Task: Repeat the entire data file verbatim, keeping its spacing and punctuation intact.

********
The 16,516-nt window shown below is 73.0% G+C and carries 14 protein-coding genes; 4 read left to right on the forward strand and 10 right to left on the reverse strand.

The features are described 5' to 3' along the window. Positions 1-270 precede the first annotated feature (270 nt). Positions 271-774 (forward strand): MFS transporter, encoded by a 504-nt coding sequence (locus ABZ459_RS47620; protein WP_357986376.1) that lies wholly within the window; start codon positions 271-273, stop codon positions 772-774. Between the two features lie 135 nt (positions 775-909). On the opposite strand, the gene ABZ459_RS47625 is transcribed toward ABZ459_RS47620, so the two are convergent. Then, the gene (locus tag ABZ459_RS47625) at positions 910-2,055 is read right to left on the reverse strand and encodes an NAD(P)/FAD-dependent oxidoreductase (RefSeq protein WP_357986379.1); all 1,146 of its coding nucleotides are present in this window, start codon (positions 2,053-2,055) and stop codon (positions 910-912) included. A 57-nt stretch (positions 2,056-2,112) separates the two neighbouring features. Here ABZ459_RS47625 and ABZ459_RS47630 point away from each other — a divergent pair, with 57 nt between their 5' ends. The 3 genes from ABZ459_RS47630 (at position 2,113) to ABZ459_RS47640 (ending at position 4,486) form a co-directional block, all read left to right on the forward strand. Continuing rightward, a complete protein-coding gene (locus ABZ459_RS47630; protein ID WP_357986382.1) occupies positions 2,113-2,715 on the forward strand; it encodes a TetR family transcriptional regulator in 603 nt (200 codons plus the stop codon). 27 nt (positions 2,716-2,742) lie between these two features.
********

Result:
The 16,516-nt window shown below is 73.0% G+C and carries 14 protein-coding genes; 4 read left to right on the forward strand and 10 right to left on the reverse strand.

The features are described 5' to 3' along the window. Positions 1-270 precede the first annotated feature (270 nt). Positions 271-774 (forward strand): MFS transporter, encoded by a 504-nt coding sequence (locus ABZ459_RS47620; protein WP_357986376.1) that lies wholly within the window; start codon positions 271-273, stop codon positions 772-774. Between the two features lie 135 nt (positions 775-909). On the opposite strand, the gene ABZ459_RS47625 is transcribed toward ABZ459_RS47620, so the two are convergent. Then, the gene (locus tag ABZ459_RS47625) at positions 910-2,055 is read right to left on the reverse strand and encodes an NAD(P)/FAD-dependent oxidoreductase (RefSeq protein WP_357986379.1); all 1,146 of its coding nucleotides are present in this window, start codon (positions 2,053-2,055) and stop codon (positions 910-912) included. A 57-nt stretch (positions 2,056-2,112) separates the two neighbouring features. Here ABZ459_RS47625 and ABZ459_RS47630 point away from each other — a divergent pair, with 57 nt between their 5' ends. The 3 genes from ABZ459_RS47630 (at position 2,113) to ABZ459_RS47640 (ending at position 4,486) form a co-directional block, all read left to right on the forward strand. Continuing rightward, a complete protein-coding gene (locus ABZ459_RS47630; protein ID WP_357986382.1) occupies positions 2,113-2,715 on the forward strand; it encodes a TetR family transcriptional regulator in 603 nt (200 codons plus the stop codon). 27 nt (positions 2,716-2,742) lie between these two features.